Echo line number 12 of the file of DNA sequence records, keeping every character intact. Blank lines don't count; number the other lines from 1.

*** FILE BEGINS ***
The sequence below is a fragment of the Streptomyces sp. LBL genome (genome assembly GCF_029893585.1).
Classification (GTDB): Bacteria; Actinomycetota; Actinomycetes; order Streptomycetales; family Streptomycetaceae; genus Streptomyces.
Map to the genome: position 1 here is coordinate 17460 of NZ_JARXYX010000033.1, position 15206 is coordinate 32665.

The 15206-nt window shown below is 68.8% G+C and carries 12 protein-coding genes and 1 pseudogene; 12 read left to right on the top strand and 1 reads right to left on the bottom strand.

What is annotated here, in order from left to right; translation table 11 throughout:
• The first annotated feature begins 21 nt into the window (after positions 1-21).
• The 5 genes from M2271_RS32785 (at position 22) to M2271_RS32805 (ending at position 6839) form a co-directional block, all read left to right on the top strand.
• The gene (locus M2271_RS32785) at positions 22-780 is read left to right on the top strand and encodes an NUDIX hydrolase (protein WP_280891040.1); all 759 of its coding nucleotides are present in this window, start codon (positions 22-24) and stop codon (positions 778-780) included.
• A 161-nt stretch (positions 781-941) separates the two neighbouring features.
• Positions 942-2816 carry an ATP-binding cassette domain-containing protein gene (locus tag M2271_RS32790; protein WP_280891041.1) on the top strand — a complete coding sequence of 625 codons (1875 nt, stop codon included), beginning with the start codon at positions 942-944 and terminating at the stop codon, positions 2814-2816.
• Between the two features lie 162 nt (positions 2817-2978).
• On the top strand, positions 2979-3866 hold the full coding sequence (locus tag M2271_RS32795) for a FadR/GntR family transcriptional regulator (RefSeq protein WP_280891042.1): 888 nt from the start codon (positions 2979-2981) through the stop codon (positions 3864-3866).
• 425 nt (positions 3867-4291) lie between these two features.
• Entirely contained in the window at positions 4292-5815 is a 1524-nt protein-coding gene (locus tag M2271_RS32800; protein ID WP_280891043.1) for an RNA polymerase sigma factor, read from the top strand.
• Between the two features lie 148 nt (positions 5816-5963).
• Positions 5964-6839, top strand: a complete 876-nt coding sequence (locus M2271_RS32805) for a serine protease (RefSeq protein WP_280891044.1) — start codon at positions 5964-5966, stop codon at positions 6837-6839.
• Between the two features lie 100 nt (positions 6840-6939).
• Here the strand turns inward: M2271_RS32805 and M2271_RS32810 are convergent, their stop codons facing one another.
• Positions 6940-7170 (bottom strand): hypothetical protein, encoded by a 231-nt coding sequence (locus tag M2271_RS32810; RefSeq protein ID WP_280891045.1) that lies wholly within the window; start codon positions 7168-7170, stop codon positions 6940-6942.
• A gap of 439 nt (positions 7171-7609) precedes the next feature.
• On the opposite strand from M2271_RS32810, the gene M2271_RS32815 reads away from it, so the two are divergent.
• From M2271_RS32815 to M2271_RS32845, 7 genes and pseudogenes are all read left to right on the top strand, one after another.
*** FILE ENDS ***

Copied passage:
• On the top strand, positions 2979-3866 hold the full coding sequence (locus tag M2271_RS32795) for a FadR/GntR family transcriptional regulator (RefSeq protein WP_280891042.1): 888 nt from the start codon (positions 2979-2981) through the stop codon (positions 3864-3866).